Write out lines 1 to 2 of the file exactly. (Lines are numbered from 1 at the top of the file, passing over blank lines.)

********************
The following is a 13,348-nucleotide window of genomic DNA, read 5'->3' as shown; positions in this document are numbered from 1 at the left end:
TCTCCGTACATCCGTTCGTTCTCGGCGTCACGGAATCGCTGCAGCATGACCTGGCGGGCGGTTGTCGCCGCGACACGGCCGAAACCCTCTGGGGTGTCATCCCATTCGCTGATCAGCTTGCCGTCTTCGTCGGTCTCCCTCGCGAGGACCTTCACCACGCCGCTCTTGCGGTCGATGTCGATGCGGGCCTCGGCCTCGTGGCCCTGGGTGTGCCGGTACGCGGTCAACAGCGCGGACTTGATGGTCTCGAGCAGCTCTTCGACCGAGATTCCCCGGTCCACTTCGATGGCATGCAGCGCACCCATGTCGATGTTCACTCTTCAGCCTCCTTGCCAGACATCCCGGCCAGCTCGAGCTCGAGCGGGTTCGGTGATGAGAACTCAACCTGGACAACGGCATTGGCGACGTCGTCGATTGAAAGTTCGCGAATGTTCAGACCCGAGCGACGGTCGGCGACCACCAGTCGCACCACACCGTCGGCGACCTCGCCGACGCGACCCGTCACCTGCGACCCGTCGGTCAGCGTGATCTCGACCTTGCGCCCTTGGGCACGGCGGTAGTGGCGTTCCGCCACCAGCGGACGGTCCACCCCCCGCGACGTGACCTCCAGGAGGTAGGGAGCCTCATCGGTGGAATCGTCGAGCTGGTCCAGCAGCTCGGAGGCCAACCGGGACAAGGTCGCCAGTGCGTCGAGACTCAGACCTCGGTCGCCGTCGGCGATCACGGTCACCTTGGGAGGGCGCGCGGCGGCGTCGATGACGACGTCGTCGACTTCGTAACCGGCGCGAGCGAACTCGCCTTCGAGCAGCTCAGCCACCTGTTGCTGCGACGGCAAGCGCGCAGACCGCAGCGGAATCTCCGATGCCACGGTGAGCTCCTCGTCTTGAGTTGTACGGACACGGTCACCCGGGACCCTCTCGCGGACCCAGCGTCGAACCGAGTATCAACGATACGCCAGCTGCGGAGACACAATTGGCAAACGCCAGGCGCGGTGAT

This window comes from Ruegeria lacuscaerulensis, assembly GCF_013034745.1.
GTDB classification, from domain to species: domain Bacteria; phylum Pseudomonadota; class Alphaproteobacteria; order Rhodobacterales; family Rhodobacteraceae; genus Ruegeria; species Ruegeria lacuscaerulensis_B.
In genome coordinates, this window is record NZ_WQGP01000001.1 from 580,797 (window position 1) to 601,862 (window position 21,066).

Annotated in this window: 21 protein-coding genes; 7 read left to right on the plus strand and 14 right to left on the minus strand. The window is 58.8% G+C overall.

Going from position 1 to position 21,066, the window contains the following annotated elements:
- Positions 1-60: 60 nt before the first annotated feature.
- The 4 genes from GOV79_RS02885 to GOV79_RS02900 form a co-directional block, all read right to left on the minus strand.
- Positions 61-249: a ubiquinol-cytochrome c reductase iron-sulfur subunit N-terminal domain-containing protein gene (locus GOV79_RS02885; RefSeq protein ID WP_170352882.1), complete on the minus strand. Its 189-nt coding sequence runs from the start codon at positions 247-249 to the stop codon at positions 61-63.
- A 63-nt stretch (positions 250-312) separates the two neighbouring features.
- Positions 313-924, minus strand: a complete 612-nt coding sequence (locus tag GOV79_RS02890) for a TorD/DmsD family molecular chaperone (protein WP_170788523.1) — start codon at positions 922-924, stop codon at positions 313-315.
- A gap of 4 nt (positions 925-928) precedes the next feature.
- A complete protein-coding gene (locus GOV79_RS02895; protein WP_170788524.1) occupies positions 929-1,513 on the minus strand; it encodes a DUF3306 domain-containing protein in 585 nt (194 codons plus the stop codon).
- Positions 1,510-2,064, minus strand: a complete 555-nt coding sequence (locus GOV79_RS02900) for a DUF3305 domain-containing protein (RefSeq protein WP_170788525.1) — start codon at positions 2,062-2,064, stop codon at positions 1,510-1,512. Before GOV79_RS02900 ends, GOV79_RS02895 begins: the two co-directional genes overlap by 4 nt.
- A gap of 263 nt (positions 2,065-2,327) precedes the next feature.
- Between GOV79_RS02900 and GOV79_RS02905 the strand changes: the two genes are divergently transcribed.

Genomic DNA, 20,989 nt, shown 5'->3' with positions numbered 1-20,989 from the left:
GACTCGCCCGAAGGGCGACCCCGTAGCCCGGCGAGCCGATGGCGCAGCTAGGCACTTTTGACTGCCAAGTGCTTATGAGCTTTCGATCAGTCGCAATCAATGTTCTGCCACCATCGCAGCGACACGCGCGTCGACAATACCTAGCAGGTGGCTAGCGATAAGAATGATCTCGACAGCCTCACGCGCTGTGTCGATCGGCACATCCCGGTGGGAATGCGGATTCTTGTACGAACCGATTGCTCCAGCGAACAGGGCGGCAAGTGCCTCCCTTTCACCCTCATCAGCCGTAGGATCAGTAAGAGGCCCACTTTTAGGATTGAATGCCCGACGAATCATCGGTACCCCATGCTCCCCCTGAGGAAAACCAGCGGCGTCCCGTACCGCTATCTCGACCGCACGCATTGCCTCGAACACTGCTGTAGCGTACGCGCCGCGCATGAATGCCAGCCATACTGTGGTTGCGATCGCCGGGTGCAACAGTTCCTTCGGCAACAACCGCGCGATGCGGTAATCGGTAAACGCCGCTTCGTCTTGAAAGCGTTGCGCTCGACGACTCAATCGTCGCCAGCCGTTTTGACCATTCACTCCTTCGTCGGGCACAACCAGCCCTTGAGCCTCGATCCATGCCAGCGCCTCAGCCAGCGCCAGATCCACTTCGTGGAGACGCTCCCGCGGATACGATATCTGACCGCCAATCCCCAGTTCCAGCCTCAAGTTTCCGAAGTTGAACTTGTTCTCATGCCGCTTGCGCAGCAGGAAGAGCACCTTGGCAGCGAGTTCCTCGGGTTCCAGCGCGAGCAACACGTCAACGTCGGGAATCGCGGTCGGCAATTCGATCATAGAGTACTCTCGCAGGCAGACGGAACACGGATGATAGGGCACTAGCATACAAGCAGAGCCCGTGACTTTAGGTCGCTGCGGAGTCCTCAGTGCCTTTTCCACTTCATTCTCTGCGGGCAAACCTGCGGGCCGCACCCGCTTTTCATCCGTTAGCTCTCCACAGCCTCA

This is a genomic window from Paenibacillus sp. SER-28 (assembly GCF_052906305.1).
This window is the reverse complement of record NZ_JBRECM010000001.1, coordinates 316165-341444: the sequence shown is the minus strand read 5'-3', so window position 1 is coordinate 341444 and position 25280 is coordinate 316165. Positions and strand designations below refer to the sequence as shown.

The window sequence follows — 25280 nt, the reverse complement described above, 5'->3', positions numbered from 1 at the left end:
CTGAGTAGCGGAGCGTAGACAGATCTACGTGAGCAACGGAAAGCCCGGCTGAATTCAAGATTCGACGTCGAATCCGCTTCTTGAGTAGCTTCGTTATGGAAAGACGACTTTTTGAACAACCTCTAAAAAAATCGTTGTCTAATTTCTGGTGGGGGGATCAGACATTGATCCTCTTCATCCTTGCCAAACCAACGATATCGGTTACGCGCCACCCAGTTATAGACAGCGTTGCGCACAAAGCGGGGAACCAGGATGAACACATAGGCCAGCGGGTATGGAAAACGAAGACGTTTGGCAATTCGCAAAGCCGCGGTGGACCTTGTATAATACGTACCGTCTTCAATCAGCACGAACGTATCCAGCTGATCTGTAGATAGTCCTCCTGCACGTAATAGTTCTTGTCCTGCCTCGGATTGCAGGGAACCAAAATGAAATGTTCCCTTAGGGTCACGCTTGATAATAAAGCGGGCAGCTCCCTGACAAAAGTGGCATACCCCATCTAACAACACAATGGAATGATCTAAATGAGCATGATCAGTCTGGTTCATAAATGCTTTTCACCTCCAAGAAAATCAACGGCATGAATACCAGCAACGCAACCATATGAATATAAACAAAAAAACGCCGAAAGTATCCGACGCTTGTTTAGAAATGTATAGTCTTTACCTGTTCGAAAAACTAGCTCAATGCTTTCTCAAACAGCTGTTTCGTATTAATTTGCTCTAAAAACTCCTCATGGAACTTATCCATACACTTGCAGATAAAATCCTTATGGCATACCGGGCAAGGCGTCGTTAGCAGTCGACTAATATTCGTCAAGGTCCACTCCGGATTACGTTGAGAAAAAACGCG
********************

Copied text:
The following is a 13,348-nucleotide window of genomic DNA, read 5'->3' as shown; positions in this document are numbered from 1 at the left end:
TCTCCGTACATCCGTTCGTTCTCGGCGTCACGGAATCGCTGCAGCATGACCTGGCGGGCGGTTGTCGCCGCGACACGGCCGAAACCCTCTGGGGTGTCATCCCATTCGCTGATCAGCTTGCCGTCTTCGTCGGTCTCCCTCGCGAGGACCTTCACCACGCCGCTCTTGCGGTCGATGTCGATGCGGGCCTCGGCCTCGTGGCCCTGGGTGTGCCGGTACGCGGTCAACAGCGCGGACTTGATGGTCTCGAGCAGCTCTTCGACCGAGATTCCCCGGTCCACTTCGATGGCATGCAGCGCACCCATGTCGATGTTCACTCTTCAGCCTCCTTGCCAGACATCCCGGCCAGCTCGAGCTCGAGCGGGTTCGGTGATGAGAACTCAACCTGGACAACGGCATTGGCGACGTCGTCGATTGAAAGTTCGCGAATGTTCAGACCCGAGCGACGGTCGGCGACCACCAGTCGCACCACACCGTCGGCGACCTCGCCGACGCGACCCGTCACCTGCGACCCGTCGGTCAGCGTGATCTCGACCTTGCGCCCTTGGGCACGGCGGTAGTGGCGTTCCGCCACCAGCGGACGGTCCACCCCCCGCGACGTGACCTCCAGGAGGTAGGGAGCCTCATCGGTGGAATCGTCGAGCTGGTCCAGCAGCTCGGAGGCCAACCGGGACAAGGTCGCCAGTGCGTCGAGACTCAGACCTCGGTCGCCGTCGGCGATCACGGTCACCTTGGGAGGGCGCGCGGCGGCGTCGATGACGACGTCGTCGACTTCGTAACCGGCGCGAGCGAACTCGCCTTCGAGCAGCTCAGCCACCTGTTGCTGCGACGGCAAGCGCGCAGACCGCAGCGGAATCTCCGATGCCACGGTGAGCTCCTCGTCTTGAGTTGTACGGACACGGTCACCCGGGACCCTCTCGCGGACCCAGCGTCGAACCGAGTATCAACGATACGCCAGCTGCGGAGACACAATTGGCAAACGCCAGGCGCGGTGAT